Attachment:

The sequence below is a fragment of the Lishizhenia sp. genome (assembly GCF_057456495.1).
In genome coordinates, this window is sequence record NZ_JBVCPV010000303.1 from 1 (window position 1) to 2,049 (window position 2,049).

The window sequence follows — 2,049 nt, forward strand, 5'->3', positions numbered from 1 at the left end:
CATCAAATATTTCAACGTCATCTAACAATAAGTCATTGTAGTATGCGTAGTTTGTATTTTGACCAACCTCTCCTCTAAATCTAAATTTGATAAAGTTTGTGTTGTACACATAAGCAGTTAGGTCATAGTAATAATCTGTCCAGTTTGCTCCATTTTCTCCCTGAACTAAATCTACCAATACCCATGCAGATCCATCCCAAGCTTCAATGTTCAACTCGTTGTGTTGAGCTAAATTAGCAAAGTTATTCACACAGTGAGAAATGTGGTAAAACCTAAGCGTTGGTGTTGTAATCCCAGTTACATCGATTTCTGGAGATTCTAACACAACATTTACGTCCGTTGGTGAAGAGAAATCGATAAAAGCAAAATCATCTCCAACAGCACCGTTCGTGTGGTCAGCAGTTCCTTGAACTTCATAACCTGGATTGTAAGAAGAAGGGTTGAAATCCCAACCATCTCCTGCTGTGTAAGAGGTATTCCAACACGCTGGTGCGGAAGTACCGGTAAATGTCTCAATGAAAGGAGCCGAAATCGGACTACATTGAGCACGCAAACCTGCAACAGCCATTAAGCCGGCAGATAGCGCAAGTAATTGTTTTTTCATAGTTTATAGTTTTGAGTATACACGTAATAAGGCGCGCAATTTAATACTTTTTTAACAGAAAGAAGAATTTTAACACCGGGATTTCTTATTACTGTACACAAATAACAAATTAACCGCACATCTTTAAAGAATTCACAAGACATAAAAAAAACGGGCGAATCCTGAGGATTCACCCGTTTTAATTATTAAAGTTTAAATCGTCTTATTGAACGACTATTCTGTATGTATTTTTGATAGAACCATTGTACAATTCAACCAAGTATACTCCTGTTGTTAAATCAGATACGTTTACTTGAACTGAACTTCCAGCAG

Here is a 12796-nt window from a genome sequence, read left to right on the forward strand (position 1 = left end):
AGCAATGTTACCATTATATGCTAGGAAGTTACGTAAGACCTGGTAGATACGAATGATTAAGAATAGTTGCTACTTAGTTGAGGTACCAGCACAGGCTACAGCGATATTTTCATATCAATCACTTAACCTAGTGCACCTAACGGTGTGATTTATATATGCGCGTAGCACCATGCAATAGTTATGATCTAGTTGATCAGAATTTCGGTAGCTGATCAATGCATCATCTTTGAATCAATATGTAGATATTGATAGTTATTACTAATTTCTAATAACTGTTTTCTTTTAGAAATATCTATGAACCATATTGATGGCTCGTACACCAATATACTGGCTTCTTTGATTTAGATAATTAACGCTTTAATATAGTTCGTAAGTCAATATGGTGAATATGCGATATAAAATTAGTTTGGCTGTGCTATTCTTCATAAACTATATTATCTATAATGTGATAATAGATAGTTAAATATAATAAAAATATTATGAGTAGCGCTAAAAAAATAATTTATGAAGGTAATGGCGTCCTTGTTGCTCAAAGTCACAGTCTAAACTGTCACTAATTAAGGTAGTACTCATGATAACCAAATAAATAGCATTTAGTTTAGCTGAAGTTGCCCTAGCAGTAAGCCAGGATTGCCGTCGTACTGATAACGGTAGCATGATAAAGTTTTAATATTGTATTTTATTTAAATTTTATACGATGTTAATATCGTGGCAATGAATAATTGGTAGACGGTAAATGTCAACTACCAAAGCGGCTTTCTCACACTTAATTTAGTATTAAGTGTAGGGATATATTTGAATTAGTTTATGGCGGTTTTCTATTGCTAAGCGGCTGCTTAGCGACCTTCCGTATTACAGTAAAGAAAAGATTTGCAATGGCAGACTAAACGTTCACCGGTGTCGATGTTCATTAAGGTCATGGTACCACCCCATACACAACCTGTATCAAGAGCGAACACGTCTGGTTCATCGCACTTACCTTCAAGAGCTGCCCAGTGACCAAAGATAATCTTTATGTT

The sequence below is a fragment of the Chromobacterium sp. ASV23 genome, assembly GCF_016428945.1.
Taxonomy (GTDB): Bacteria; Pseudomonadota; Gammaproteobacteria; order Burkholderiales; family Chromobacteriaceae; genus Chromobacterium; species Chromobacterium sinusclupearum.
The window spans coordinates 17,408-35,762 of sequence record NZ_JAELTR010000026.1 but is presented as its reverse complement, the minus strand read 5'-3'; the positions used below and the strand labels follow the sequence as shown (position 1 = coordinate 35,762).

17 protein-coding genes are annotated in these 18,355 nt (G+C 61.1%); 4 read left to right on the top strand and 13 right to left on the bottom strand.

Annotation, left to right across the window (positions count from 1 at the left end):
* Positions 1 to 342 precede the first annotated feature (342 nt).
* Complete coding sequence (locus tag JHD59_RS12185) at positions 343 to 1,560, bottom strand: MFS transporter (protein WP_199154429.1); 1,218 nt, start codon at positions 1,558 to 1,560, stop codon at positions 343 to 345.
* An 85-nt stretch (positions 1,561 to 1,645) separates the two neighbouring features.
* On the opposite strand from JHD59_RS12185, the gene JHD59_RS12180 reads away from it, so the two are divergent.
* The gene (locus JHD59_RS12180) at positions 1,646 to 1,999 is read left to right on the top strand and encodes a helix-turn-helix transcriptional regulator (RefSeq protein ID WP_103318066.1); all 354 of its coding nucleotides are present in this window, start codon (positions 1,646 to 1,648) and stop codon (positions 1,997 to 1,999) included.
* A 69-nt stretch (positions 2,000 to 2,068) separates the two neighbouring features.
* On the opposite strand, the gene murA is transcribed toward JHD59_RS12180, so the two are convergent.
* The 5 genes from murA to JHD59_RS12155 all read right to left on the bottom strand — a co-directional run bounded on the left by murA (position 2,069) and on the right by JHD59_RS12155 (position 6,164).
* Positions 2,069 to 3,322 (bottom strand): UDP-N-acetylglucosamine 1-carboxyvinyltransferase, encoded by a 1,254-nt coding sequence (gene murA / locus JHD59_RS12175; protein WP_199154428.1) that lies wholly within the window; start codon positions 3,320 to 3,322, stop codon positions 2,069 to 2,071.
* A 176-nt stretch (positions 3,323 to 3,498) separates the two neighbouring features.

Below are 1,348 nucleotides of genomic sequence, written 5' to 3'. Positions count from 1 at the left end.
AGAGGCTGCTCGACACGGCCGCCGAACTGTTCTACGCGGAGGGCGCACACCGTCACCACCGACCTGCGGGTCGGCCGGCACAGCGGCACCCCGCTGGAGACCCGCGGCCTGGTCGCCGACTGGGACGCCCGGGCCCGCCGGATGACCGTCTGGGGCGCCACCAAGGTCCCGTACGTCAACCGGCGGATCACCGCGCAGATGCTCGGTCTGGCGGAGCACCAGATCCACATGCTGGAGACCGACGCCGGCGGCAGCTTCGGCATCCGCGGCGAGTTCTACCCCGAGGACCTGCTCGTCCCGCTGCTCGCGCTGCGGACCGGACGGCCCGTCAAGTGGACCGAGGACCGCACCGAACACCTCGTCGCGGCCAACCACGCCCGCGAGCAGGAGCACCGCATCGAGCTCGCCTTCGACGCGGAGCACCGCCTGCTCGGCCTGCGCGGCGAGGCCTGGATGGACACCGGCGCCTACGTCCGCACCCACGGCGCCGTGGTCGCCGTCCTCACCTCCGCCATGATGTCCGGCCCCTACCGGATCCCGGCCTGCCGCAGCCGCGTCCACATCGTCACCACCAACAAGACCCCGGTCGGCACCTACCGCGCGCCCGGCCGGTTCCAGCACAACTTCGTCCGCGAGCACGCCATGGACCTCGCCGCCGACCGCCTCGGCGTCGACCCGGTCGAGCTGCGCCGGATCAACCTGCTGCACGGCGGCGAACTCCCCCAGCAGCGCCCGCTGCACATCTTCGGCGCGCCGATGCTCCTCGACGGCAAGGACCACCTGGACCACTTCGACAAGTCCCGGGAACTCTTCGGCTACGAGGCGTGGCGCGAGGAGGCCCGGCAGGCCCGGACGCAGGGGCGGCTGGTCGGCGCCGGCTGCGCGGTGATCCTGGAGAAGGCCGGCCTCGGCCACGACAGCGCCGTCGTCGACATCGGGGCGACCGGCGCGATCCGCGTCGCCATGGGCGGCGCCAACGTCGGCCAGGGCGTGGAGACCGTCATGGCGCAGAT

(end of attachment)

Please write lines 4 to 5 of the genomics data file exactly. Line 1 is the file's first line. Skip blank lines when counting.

CATCAAATATTTCAACGTCATCTAACAATAAGTCATTGTAGTATGCGTAGTTTGTATTTTGACCAACCTCTCCTCTAAATCTAAATTTGATAAAGTTTGTGTTGTACACATAAGCAGTTAGGTCATAGTAATAATCTGTCCAGTTTGCTCCATTTTCTCCCTGAACTAAATCTACCAATACCCATGCAGATCCATCCCAAGCTTCAATGTTCAACTCGTTGTGTTGAGCTAAATTAGCAAAGTTATTCACACAGTGAGAAATGTGGTAAAACCTAAGCGTTGGTGTTGTAATCCCAGTTACATCGATTTCTGGAGATTCTAACACAACATTTACGTCCGTTGGTGAAGAGAAATCGATAAAAGCAAAATCATCTCCAACAGCACCGTTCGTGTGGTCAGCAGTTCCTTGAACTTCATAACCTGGATTGTAAGAAGAAGGGTTGAAATCCCAACCATCTCCTGCTGTGTAAGAGGTATTCCAACACGCTGGTGCGGAAGTACCGGTAAATGTCTCAATGAAAGGAGCCGAAATCGGACTACATTGAGCACGCAAACCTGCAACAGCCATTAAGCCGGCAGATAGCGCAAGTAATTGTTTTTTCATAGTTTATAGTTTTGAGTATACACGTAATAAGGCGCGCAATTTAATACTTTTTTAACAGAAAGAAGAATTTTAACACCGGGATTTCTTATTACTGTACACAAATAACAAATTAACCGCACATCTTTAAAGAATTCACAAGACATAAAAAAAACGGGCGAATCCTGAGGATTCACCCGTTTTAATTATTAAAGTTTAAATCGTCTTATTGAACGACTATTCTGTATGTATTTTTGATAGAACCATTGTACAATTCAACCAAGTATACTCCTGTTGTTAAATCAGATACGTTTACTTGAACTGAACTTCCAGCAG

Here is a 12796-nt window from a genome sequence, read left to right on the forward strand (position 1 = left end):